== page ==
04 February 2015

Why raising the dead is safe

Scientists have cloned a vintage virus. Still works! The article contains a nice explanation of why this is a safe thing to do:

“There's a theoretical risk of this, and we know that the nucleic acid of the virus was in great shape in our sample,” study author Eric Delwart of the University of California told New Scientist. “But old viruses could only re-emerge if they have significant advantages over the countless perfect viruses we have at present.”

I wonder if this is the conventional wisdom among biologists. I think I understand the argument. Delwart is saying that the viruses we have today are extremely well adapted to our environment, and a randomly selected virus from 700 years ago is correspondingly unlikely to have any particular advantage over them.

On the other hand, the same argument says that invasive species should never have an advantage over native ones, right?

And just generally, I think of natural selection as a greedy algorithm, which means it finds local maxima and gets stuck there. Randomly going back and thawing out 700-year-old viruses seems like simulated annealing—in other words it’s exactly what a computer scientist would do on purpose to help their evolutionary algorithms get unstuck!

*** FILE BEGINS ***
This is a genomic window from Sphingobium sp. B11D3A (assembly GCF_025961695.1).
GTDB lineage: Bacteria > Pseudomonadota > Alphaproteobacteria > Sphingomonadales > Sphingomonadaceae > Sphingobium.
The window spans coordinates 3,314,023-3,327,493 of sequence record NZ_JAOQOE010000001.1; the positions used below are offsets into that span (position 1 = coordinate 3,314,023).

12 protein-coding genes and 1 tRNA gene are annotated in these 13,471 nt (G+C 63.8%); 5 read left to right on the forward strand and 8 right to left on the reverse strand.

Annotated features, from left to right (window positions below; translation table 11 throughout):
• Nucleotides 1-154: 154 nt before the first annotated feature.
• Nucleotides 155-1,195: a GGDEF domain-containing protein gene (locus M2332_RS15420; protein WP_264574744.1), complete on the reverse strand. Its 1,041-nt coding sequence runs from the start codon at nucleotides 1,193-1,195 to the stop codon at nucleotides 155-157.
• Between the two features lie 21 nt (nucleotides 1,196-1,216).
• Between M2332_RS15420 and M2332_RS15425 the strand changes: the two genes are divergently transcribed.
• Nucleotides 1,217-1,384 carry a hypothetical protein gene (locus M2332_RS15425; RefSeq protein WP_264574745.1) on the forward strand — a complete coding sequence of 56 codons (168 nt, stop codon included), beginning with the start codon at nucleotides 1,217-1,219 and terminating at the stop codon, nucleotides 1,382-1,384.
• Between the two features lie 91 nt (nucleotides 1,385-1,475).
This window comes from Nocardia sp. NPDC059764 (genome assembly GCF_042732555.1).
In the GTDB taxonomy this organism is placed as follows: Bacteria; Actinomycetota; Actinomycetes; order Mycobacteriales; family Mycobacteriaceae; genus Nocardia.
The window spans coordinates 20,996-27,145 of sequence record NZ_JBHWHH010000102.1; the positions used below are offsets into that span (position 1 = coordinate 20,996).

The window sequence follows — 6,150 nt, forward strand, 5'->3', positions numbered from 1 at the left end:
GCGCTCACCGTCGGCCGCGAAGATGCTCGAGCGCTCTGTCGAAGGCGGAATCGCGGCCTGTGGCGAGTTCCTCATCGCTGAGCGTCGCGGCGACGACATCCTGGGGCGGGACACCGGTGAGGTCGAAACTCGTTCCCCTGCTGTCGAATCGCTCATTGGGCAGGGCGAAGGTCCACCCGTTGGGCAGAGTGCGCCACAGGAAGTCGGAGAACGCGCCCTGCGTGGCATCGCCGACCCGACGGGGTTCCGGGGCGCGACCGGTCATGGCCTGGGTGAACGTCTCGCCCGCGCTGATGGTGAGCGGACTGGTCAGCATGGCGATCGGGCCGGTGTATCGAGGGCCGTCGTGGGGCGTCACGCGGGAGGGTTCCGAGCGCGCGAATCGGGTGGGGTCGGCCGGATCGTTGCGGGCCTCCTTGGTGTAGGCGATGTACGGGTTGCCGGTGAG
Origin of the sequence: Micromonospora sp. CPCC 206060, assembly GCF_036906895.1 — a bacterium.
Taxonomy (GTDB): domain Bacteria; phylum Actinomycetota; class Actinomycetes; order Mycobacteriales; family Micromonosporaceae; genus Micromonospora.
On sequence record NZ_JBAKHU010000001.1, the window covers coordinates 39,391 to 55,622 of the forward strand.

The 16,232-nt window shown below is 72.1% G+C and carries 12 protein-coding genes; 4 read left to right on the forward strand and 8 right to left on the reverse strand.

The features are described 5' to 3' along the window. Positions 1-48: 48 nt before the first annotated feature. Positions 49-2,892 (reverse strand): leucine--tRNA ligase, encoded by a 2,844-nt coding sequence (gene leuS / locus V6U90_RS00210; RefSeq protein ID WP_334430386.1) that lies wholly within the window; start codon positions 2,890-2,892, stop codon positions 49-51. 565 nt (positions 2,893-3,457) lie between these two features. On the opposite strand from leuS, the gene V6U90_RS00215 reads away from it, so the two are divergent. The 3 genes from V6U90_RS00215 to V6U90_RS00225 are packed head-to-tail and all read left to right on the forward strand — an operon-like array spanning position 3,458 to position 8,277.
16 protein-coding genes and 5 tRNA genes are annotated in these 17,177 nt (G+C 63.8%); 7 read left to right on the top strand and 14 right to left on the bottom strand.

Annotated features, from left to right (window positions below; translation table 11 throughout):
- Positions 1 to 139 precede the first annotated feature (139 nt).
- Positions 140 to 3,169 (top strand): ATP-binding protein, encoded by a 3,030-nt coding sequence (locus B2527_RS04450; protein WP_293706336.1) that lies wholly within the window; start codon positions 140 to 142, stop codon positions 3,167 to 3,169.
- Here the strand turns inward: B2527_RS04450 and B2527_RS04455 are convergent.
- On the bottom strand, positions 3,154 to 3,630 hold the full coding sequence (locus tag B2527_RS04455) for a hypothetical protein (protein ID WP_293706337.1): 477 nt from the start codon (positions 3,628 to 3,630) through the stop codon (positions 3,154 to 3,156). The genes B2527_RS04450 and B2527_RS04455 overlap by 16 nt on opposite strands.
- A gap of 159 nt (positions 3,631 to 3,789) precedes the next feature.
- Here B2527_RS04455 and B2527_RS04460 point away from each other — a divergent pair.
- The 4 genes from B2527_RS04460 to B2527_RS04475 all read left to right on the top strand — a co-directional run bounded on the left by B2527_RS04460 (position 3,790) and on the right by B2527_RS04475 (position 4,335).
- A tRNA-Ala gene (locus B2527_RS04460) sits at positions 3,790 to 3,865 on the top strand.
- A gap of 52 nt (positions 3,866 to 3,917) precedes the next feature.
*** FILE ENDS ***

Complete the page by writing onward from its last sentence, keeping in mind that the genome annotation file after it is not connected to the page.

All of which is just idle speculation coming from me. I should emphasize that it would be nuts to take a 43-word quote in a short blog post as fully characterizing anyone’s view on the subject. Presumably this has all been discussed to death by people who actually know something about it. I wonder where I can read more.